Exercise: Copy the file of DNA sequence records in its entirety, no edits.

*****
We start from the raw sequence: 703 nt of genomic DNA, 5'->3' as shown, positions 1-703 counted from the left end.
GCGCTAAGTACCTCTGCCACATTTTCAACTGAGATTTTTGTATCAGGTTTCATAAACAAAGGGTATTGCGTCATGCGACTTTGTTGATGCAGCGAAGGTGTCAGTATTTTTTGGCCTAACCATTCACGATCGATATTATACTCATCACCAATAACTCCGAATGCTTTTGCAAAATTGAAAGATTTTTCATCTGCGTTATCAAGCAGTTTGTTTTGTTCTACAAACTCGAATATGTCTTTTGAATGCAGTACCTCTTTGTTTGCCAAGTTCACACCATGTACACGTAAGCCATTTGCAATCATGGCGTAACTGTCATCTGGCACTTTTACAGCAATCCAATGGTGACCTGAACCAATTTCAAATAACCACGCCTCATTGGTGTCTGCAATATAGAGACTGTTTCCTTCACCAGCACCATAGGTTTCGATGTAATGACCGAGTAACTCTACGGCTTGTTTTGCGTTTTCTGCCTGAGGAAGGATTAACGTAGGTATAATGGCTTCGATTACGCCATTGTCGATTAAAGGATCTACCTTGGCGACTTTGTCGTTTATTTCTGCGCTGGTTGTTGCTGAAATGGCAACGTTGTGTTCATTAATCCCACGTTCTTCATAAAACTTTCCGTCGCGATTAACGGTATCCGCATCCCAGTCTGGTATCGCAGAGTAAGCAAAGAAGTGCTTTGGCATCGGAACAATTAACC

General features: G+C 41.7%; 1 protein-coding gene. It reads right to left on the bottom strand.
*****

We start from the raw sequence: 703 nt of genomic DNA, 5'->3' as shown, positions 1-703 counted from the left end.
GCGCTAAGTACCTCTGCCACATTTTCAACTGAGATTTTTGTATCAGGTTTCATAAACAAAGGGTATTGCGTCATGCGACTTTGTTGATGCAGCGAAGGTGTCAGTATTTTTTGGCCTAACCATTCACGATCGATATTATACTCATCACCAATAACTCCGAATGCTTTTGCAAAATTGAAAGATTTTTCATCTGCGTTATCAAGCAGTTTGTTTTGTTCTACAAACTCGAATATGTCTTTTGAATGCAGTACCTCTTTGTTTGCCAAGTTCACACCATGTACACGTAAGCCATTTGCAATCATGGCGTAACTGTCATCTGGCACTTTTACAGCAATCCAATGGTGACCTGAACCAATTTCAAATAACCACGCCTCATTGGTGTCTGCAATATAGAGACTGTTTCCTTCACCAGCACCATAGGTTTCGATGTAATGACCGAGTAACTCTACGGCTTGTTTTGCGTTTTCTGCCTGAGGAAGGATTAACGTAGGTATAATGGCTTCGATTACGCCATTGTCGATTAAAGGATCTACCTTGGCGACTTTGTCGTTTATTTCTGCGCTGGTTGTTGCTGAAATGGCAACGTTGTGTTCATTAATCCCACGTTCTTCATAAAACTTTCCGTCGCGATTAACGGTATCCGCATCCCAGTCTGGTATCGCAGAGTAAGCAAAGAAGTGCTTTGGCATCGGAACAATTAACC

General features: G+C 41.7%; 1 protein-coding gene. It reads right to left on the bottom strand.